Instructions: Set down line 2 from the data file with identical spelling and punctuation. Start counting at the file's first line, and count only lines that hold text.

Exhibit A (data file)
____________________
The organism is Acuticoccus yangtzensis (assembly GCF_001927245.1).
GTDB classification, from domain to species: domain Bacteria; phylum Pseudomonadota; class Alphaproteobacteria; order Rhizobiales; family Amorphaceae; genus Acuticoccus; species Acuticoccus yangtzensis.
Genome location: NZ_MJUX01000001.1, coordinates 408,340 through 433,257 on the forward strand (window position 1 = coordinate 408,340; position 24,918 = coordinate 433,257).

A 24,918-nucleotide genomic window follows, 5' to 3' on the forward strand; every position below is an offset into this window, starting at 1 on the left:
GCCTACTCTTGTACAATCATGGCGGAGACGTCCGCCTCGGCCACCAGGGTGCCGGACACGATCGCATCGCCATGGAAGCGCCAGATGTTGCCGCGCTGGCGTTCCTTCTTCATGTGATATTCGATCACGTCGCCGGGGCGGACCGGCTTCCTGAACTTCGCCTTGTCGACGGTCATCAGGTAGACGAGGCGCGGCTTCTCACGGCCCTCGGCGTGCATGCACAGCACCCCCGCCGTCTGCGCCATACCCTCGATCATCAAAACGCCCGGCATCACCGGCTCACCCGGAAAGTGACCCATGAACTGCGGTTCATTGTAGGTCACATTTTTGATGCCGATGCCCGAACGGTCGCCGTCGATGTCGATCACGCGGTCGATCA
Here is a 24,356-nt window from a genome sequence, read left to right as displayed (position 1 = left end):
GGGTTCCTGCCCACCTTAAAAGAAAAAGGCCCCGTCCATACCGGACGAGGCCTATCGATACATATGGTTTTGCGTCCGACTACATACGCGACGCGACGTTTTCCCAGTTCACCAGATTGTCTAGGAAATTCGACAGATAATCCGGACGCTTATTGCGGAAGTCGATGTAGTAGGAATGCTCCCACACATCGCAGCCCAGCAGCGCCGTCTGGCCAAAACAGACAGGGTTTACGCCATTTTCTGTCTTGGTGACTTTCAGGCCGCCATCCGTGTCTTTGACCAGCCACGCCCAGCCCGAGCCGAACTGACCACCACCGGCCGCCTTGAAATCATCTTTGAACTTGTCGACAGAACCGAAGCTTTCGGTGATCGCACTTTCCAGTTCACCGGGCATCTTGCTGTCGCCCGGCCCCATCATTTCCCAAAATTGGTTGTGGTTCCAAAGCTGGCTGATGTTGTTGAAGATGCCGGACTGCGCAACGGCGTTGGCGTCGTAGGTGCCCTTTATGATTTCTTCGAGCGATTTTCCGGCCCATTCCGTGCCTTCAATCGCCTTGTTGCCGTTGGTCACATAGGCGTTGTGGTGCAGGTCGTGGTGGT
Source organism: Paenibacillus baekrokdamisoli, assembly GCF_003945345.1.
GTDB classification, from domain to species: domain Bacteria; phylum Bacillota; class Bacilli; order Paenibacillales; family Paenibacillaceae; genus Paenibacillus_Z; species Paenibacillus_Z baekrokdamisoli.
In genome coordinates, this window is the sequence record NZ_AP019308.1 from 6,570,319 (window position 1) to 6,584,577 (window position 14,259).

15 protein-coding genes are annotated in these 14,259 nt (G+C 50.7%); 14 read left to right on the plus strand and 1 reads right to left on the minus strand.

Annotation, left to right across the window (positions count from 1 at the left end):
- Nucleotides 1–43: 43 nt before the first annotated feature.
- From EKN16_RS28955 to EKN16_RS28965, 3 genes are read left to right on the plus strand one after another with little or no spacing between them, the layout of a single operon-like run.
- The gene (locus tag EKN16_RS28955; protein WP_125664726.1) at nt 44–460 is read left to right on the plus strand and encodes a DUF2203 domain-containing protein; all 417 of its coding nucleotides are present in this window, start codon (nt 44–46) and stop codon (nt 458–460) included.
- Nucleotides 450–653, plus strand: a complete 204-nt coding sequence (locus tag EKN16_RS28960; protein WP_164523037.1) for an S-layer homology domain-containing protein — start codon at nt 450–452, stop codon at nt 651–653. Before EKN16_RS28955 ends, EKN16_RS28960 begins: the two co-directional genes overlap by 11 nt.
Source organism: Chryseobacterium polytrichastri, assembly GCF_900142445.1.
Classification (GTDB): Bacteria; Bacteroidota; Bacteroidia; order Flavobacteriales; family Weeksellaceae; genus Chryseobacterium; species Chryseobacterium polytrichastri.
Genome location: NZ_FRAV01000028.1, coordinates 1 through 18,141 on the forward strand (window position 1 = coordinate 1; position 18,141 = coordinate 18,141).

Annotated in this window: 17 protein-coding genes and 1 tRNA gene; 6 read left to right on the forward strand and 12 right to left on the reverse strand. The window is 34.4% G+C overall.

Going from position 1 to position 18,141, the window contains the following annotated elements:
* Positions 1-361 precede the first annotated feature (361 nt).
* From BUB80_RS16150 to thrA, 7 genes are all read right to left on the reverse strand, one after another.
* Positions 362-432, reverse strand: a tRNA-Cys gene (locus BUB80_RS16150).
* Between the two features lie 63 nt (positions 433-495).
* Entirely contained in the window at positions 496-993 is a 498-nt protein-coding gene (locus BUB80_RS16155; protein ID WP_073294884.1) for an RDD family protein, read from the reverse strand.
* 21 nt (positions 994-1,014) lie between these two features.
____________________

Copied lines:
GTDB classification, from domain to species: domain Bacteria; phylum Pseudomonadota; class Alphaproteobacteria; order Rhizobiales; family Amorphaceae; genus Acuticoccus; species Acuticoccus yangtzensis.